"Oh my god!!! (eyes bulging out of his you can see at left) Where have you been my whole life?!?" - 12 year old boy...speaking to the cheese of course. He also shared that all he wants for his Bar Mitzvah is a wheel of Parmigiano Reggiano. Awesome.

"It's a cheese waterfall!" - An excited customer...that perhaps dreams in cheese. I love it, and I have used this descriptor about a dozen times since.

"Oh S@&$!" - A very friendly & well mannered woman...who just witnessed her very own cheese waterfall.

It was a memorable night & I have so many to thank for really bringing it together. Now PUT YOUR HANDS TOGETHER for some serious curds of gratitude (or fist pump, whichever you prefer). First, I would like to thank my Dad for converting a Euro raclette melter into an American citizen! Your craftiness always amazes me & all of this would not be possible without you. Oliver! Thank you for creating a rad as all get out sign (as seen above made from 2 reclaimed windows. It's beautiful!) and for your unwavering prep & cheese scraping skills. Your support keeps my cup overflowing. You are the best. More curds to my dear friend Stephanie for not only letting my occupy your kitchen all day Friday for Potato Roastfest 2010, but for also helping me out ALL day! You rock. Dawn, another dear friend, deserves many curds for delighting customers & her amazing assistance working the cash box. Now, if I could only have you at every Mission Cheese event going would be a dream come true. Curds to forageSF for putting together such a brilliant event supporting the small local foodie sprouts like Mission Cheese. Amazing. And lastly, thank you to all of my wonderful friends for coming out to say "hello!" Seeing your smiling faces made the night that much better.

The next day Oliver & I took the remaining cheese to Dolores Park to enjoy the sun & bring raclette to the people. The sound bites continue...

So, 48 lbs of cheese, 60 lbs of potatoes, 5 quarts of cornichon, 2 quarts of olive oil & 6 heads of garlic later...I think people like the raclette!

Today, in 2 hours actually, I head to Portland for a 3 day cheesemongering seminar. Am I packed? No. This...should be good.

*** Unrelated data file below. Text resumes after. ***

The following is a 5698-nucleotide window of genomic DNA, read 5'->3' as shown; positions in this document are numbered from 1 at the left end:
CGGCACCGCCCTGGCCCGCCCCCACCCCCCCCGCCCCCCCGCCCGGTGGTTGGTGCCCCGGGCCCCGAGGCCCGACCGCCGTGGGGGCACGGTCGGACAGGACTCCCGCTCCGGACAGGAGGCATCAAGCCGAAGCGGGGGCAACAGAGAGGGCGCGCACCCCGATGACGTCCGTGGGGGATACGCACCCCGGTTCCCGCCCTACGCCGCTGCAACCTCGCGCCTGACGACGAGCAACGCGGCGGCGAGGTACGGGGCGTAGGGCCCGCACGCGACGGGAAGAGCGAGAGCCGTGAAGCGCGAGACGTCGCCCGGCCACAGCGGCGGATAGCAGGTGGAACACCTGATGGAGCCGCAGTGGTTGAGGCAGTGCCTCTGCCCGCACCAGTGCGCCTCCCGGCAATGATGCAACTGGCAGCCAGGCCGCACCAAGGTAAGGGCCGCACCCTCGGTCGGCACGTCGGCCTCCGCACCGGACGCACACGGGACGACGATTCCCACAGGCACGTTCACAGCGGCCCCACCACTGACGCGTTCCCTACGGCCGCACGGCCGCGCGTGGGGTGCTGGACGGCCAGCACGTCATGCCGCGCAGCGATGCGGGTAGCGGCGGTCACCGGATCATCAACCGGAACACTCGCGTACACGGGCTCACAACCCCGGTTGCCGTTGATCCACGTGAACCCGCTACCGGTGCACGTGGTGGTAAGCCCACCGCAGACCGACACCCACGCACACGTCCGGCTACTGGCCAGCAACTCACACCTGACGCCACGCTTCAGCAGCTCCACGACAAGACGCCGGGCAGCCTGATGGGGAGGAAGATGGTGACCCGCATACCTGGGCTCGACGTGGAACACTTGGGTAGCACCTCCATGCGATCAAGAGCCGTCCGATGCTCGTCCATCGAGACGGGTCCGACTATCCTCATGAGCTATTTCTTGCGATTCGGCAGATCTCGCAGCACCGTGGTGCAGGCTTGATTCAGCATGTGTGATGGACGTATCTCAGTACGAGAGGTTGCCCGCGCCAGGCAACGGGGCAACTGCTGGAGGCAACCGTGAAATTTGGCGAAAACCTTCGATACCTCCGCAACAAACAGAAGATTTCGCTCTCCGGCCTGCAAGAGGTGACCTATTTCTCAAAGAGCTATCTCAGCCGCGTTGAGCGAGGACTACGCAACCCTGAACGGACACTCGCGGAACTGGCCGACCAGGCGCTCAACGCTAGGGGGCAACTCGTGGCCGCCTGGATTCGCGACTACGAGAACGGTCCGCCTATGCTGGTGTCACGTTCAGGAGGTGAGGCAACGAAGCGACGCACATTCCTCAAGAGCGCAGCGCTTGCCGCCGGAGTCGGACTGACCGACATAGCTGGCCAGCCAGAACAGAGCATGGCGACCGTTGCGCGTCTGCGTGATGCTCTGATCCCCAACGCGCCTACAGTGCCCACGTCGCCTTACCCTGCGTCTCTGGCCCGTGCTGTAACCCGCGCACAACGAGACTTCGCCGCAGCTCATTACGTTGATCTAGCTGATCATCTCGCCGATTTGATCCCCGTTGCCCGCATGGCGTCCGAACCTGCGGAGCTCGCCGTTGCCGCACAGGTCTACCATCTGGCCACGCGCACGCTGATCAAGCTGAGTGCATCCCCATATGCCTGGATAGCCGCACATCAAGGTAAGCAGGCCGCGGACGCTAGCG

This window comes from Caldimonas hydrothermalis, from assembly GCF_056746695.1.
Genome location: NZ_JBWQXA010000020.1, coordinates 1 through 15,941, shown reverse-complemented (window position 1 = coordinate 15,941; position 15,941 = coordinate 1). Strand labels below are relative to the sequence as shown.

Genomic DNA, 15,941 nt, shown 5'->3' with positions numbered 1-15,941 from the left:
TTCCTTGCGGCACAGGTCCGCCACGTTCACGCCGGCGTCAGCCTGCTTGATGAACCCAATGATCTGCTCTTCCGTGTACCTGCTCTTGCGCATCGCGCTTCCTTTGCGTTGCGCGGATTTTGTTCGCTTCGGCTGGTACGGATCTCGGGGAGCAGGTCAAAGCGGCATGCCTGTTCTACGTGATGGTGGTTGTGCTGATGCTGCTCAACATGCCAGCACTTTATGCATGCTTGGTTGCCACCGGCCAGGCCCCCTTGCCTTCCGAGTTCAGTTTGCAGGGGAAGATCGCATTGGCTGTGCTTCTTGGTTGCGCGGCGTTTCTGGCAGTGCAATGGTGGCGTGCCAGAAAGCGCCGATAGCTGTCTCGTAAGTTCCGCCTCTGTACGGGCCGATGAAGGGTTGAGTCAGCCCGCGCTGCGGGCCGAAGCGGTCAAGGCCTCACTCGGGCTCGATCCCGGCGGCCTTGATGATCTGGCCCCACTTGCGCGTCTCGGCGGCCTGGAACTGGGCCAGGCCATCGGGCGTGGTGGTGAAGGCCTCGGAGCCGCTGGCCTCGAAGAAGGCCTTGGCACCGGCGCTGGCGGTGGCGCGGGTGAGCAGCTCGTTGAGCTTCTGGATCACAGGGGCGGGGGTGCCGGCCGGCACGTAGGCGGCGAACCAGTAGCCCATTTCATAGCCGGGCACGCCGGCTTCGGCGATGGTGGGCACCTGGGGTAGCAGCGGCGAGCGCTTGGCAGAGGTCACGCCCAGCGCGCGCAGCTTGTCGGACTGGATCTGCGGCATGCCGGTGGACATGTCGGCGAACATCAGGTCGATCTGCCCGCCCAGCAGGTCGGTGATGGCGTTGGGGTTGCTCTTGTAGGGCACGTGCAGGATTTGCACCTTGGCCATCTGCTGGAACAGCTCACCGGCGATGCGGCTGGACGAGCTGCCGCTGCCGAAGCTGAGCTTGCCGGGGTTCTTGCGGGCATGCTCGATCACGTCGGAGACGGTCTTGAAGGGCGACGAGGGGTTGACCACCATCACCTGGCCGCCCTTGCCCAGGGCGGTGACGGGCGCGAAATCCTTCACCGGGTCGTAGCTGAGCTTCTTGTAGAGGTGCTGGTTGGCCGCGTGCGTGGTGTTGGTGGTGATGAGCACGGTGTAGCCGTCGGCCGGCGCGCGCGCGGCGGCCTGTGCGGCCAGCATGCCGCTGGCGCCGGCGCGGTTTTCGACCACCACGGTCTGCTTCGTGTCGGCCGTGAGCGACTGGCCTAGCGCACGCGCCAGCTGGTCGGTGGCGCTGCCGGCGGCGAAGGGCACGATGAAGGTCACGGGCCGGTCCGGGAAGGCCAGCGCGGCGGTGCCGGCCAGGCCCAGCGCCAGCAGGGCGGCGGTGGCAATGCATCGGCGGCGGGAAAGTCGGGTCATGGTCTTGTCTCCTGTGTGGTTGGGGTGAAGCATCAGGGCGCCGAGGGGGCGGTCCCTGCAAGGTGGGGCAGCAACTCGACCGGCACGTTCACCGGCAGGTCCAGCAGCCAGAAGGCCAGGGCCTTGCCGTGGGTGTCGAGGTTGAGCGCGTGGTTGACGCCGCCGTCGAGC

Tuesday, June 1, 2010

Mission Cheese Debut at the SF Underground Market

I have been writing this blog for over a year now (time sure does fly when you are talking cheese), and while I hope it has been informative & entertaining, the greater purpose about the mission behind the cheese has been...well...on the down low of sorts. In the coming months, the plot will thicken as I get closer to the ultimate goal of opening up shop (fingers, toes, legs & eyes crossed). That said...I am so unbelievably excited to bring a little taste of Mission Cheese to the people this FRIDAY, June 4th! (Yes, I am fist pumping at my computer...and it is 8:40 in the morn.)

Inspired by London's Borough Market, I have tracked down an amazing cheese-melting device. It's rad. So rad that it earned itself a shout out in the last forageSF email regarding the market! If you don't mind, I would like to share that snippet...

We've got some really great stuff lined up for this market. As always, there'll be tons of new vendors, including Mission Cheese with amazing raclette heated with the coolest cheese heating contraption you've ever seen. You've got to see it to believe it.

(Yes! Fist pump fist pump!)

It is sure to be a rousing day for cheese, and a wondrous event in general. There will be tons of vendors serving up tasty local delights along with drinks (duh, it's Friday), and a little bluegrass by The Brothers Comatose. All of this goes down at the SOMArts Cultural Center at 934 Brannan St from 6pm-midnight, and only costs $2. The one very important detail is that you have to sign up for a free membership HERE to enter the market.

I hope to see every face that I know in SF there on Friday, but in the off chance that you cannot make better believe there will be a great story to tell.

Now, if you'll excuse me, I have to go pick up 48 pounds of cheese.